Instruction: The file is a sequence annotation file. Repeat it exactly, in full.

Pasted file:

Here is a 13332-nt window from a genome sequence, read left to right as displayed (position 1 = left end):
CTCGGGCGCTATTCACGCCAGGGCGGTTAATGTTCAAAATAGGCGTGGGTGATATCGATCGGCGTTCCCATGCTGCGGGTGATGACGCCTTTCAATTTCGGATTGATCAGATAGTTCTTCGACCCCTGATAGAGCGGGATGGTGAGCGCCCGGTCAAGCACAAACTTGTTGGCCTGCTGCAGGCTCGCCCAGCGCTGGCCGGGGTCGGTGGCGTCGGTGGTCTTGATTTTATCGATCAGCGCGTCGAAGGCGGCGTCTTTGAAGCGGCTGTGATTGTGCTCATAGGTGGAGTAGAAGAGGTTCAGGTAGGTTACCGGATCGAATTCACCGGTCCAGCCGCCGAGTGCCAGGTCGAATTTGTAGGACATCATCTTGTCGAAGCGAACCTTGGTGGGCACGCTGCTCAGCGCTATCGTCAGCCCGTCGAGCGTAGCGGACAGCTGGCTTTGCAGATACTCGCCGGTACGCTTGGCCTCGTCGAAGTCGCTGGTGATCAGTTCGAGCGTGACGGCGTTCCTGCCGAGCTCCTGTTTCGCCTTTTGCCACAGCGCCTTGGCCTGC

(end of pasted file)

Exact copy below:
Here is a 13332-nt window from a genome sequence, read left to right as displayed (position 1 = left end):
CTCGGGCGCTATTCACGCCAGGGCGGTTAATGTTCAAAATAGGCGTGGGTGATATCGATCGGCGTTCCCATGCTGCGGGTGATGACGCCTTTCAATTTCGGATTGATCAGATAGTTCTTCGACCCCTGATAGAGCGGGATGGTGAGCGCCCGGTCAAGCACAAACTTGTTGGCCTGCTGCAGGCTCGCCCAGCGCTGGCCGGGGTCGGTGGCGTCGGTGGTCTTGATTTTATCGATCAGCGCGTCGAAGGCGGCGTCTTTGAAGCGGCTGTGATTGTGCTCATAGGTGGAGTAGAAGAGGTTCAGGTAGGTTACCGGATCGAATTCACCGGTCCAGCCGCCGAGTGCCAGGTCGAATTTGTAGGACATCATCTTGTCGAAGCGAACCTTGGTGGGCACGCTGCTCAGCGCTATCGTCAGCCCGTCGAGCGTAGCGGACAGCTGGCTTTGCAGATACTCGCCGGTACGCTTGGCCTCGTCGAAGTCGCTGGTGATCAGTTCGAGCGTGACGGCGTTCCTGCCGAGCTCCTGTTTCGCCTTTTGCCACAGCGCCTTGGCCTGC